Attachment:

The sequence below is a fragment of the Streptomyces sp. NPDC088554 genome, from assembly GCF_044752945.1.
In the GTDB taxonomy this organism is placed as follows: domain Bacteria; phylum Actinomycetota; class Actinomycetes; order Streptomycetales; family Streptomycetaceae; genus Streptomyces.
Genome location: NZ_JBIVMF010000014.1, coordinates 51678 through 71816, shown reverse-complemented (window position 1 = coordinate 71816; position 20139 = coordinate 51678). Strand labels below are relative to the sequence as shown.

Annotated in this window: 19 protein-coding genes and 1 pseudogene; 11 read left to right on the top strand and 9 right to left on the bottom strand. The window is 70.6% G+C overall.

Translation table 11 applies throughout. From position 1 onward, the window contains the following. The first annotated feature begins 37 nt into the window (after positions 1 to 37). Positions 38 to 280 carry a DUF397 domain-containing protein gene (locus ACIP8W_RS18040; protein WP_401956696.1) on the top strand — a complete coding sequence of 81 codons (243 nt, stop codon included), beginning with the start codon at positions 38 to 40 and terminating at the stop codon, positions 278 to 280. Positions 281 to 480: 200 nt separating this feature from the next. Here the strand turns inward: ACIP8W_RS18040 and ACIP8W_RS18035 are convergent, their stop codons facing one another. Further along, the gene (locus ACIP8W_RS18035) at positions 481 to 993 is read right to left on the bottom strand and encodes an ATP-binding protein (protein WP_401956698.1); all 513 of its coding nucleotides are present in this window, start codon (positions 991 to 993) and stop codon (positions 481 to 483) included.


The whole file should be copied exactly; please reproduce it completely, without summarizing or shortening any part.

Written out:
The sequence below is a fragment of the Streptomyces sp. NPDC088554 genome, from assembly GCF_044752945.1.
In the GTDB taxonomy this organism is placed as follows: domain Bacteria; phylum Actinomycetota; class Actinomycetes; order Streptomycetales; family Streptomycetaceae; genus Streptomyces.
Genome location: NZ_JBIVMF010000014.1, coordinates 51678 through 71816, shown reverse-complemented (window position 1 = coordinate 71816; position 20139 = coordinate 51678). Strand labels below are relative to the sequence as shown.

Annotated in this window: 19 protein-coding genes and 1 pseudogene; 11 read left to right on the top strand and 9 right to left on the bottom strand. The window is 70.6% G+C overall.

Translation table 11 applies throughout. From position 1 onward, the window contains the following. The first annotated feature begins 37 nt into the window (after positions 1 to 37). Positions 38 to 280 carry a DUF397 domain-containing protein gene (locus ACIP8W_RS18040; protein WP_401956696.1) on the top strand — a complete coding sequence of 81 codons (243 nt, stop codon included), beginning with the start codon at positions 38 to 40 and terminating at the stop codon, positions 278 to 280. Positions 281 to 480: 200 nt separating this feature from the next. Here the strand turns inward: ACIP8W_RS18040 and ACIP8W_RS18035 are convergent, their stop codons facing one another. Further along, the gene (locus ACIP8W_RS18035) at positions 481 to 993 is read right to left on the bottom strand and encodes an ATP-binding protein (protein WP_401956698.1); all 513 of its coding nucleotides are present in this window, start codon (positions 991 to 993) and stop codon (positions 481 to 483) included.